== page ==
Escape from history
One of the welcome reforms in the teaching of college-level Philippine history resulted from the new K-to-12 curriculum that moved many general subjects now crowding the first two years of college to high school. In the past, Philippine history was taken up in grade school, high school and college with little or no change in content and structure. No wonder university students found Philippine history more potent than a sleeping pill, or Valium. In the new college curriculum, six units of Philippine history will be taught: the life and works of Rizal as mandated by law (three units) and Philippine history using primary sources (three units).
Instead of relearning, or being forced to memorize, forgettable dates, hard-to-pronounce names, and irrelevant events from the past, students will now be challenged to form their own opinions through the primary sources used by textbook and academic historians. For example, instead of reading a textbook summary and probably biased account of the Battle of Mactan, students will be given the relevant text from Antonio Pigafetta’s eyewitness account of the battle from where
Lapu-Lapu and his men emerged victorious. While Pigafetta was, of course, biased and described Magellan as their “Mirror and Light,” students can read the same text and try to imagine it from
Lapu-Lapu’s viewpoint although he had no chronicler and left us with no record of the battle.
Grappling with the primary source—written at the time of the event, by a participant or eyewitness—trains students in critical thinking. It helps them form an opinion not based on emotion but on facts or hard data. With this kind of history, perhaps people will stop speaking from how they feel but how they think after analyzing a text.
This early I am reading and setting aside primary-source texts that can be arranged to form a story of a nation, a story that traces where we started in order to situate students in the present, and help them look at the future with hope. A change of heart happened when, after I wrote in 1998 the landmark 100-day front-page series on the revolution and the emergence of the nation, Inquirer editor in chief Letty Magsanoc asked: “Why do you have such a negative view of the past?” At the time my reply was that I was only narrating what I read from the sources.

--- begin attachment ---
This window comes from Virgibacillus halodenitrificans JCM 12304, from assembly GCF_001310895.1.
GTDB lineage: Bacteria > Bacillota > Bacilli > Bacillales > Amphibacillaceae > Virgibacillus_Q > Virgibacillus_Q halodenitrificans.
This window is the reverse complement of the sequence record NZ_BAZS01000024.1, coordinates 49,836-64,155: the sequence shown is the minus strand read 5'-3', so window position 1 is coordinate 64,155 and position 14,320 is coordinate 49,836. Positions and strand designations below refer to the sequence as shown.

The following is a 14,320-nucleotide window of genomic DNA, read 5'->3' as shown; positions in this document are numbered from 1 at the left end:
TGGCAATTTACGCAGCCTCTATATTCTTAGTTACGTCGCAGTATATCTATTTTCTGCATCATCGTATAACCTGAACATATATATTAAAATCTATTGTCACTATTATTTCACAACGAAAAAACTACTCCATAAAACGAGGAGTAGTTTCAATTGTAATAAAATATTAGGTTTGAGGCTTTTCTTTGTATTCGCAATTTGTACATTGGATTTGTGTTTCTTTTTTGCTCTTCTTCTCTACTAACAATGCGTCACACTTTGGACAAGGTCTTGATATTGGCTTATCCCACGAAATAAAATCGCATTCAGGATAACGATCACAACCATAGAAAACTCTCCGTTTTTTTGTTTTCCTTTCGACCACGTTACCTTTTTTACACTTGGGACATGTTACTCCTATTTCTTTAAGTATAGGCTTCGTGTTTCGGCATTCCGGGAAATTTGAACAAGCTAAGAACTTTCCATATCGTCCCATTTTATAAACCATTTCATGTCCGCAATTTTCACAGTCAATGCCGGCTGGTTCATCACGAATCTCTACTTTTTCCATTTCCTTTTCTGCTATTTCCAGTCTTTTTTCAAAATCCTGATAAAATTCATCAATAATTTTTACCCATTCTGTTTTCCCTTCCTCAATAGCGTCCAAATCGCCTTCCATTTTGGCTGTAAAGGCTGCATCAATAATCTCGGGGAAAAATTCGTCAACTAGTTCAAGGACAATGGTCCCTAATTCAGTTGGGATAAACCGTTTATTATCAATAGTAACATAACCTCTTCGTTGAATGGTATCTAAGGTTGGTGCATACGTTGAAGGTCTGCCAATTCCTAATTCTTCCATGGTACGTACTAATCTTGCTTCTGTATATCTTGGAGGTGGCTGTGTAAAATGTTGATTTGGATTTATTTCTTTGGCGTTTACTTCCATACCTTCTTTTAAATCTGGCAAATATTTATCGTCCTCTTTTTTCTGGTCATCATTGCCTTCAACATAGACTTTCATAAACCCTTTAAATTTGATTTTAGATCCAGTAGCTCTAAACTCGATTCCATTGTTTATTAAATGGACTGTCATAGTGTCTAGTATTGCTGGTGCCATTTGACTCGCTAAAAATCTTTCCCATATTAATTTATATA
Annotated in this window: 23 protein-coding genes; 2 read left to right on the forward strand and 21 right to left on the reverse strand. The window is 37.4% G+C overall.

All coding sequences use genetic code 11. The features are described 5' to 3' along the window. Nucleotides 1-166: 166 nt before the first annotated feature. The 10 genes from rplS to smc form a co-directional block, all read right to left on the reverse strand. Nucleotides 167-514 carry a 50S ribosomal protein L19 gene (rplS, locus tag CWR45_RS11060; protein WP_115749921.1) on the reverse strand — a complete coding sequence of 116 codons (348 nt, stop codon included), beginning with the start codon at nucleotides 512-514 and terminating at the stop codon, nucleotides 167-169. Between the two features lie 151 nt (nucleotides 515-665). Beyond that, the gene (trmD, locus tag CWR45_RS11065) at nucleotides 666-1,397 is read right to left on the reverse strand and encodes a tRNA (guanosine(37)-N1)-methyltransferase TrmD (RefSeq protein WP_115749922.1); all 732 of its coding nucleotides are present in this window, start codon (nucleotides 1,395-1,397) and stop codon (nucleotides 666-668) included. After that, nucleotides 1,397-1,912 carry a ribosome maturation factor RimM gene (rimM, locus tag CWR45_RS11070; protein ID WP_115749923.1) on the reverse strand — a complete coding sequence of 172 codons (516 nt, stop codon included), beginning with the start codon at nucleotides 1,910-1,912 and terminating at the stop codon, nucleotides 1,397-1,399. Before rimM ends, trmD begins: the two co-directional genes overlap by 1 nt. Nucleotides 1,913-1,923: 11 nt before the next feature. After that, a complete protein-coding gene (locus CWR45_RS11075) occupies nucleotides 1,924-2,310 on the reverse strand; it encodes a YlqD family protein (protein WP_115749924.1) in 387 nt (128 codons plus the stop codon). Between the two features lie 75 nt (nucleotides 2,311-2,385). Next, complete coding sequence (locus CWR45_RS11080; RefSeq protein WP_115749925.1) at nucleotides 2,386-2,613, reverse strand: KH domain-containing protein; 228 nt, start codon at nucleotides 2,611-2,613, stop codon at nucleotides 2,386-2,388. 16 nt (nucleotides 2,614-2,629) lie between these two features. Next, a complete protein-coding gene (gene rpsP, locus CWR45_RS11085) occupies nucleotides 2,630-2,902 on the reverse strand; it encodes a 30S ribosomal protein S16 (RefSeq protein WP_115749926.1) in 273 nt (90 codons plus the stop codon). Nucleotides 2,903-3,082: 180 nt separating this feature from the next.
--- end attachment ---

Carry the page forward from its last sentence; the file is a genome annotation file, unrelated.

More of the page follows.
Sixteen years older, and hopefully wiser, I have realized that this negative view came from the compilation of sources itself. I started to see the five-volume compilation of documents by US Capt. J.R.M. Taylor, “The Philippine Insurrection Against the United States,” in a new light. These volumes were chosen from a mountain of other documents, and while I saw the present in those papers from the past, I realized that Taylor chose documents, not to show the challenges that faced Emilio Aguinaldo and the First Republic, but, rather, to show that Filipinos were incapable of self-government.
When I look at the 25 volumes of Jose Rizal’s collected writings on my reference shelf today, I wonder: What papers were left out of these by accident or design? When Rizal wrote to his family about keeping all his letters so he may refer to them at a later date, it shows that he was writing for the future. When he told his family that some of his letters should be read and shared by making copies, it made me ask: What about the letters he destroyed? Or the incidents he left out of his journals, just as he wrote some entries in code? These show that Rizal was editing, and he left me with 25 volumes of primary sources that will reflect what he wanted me to see.
In the US Library of Congress in Washington, DC, you will find papers that were taken by American soldiers from Aguinaldo’s headquarters when Malolos fell. These papers were taken home as souvenirs by the victors, and one day they may change the way we see and understand the First Republic. On some of these state papers, one will see the small, almost feminine, marginal notes by Apolinario Mabini that give us an idea of the inner workings of the Aguinaldo government.
Reading these papers can be very engaging because they seem to reflect some of the issues our own government faces today. Is this the past repeating itself? Or is it we who are repeating history? I think students should learn Philippine history in order to liberate themselves from the past.
Rereading Pedro Achutegui and Miguel Bernad’s compilation, “Aguinaldo and the Revolution of 1896: A Documentary History,” my attention was drawn to a handful of documents on cattle-rustling in Cavite in early 1897. In one document, Baldomero Aguinaldo aka Mabangis noted that one night in January 1897, near the waterfall in Mapagibig (Amadeo), the households of Andres Mendoza, Juan de Leon and Juan Mendoza were robbed of seven marked carabaos. In another circular, Mabangis asked for a list of all known cattle-rustlers in the area.
These documents reminded me of my childhood when, after an outing in Tagaytay, my mother would drop by the market to buy fresh meat that she claimed was cheaper than in Manila. My father remained in the car and laughed as he told us that beef was cheap in Tagaytay because you only needed rope for investment (tali lang ang puhunan). Cattle-rustling seems as old as history when seen from the primary sources, so how do we liberate ourselves from the past?
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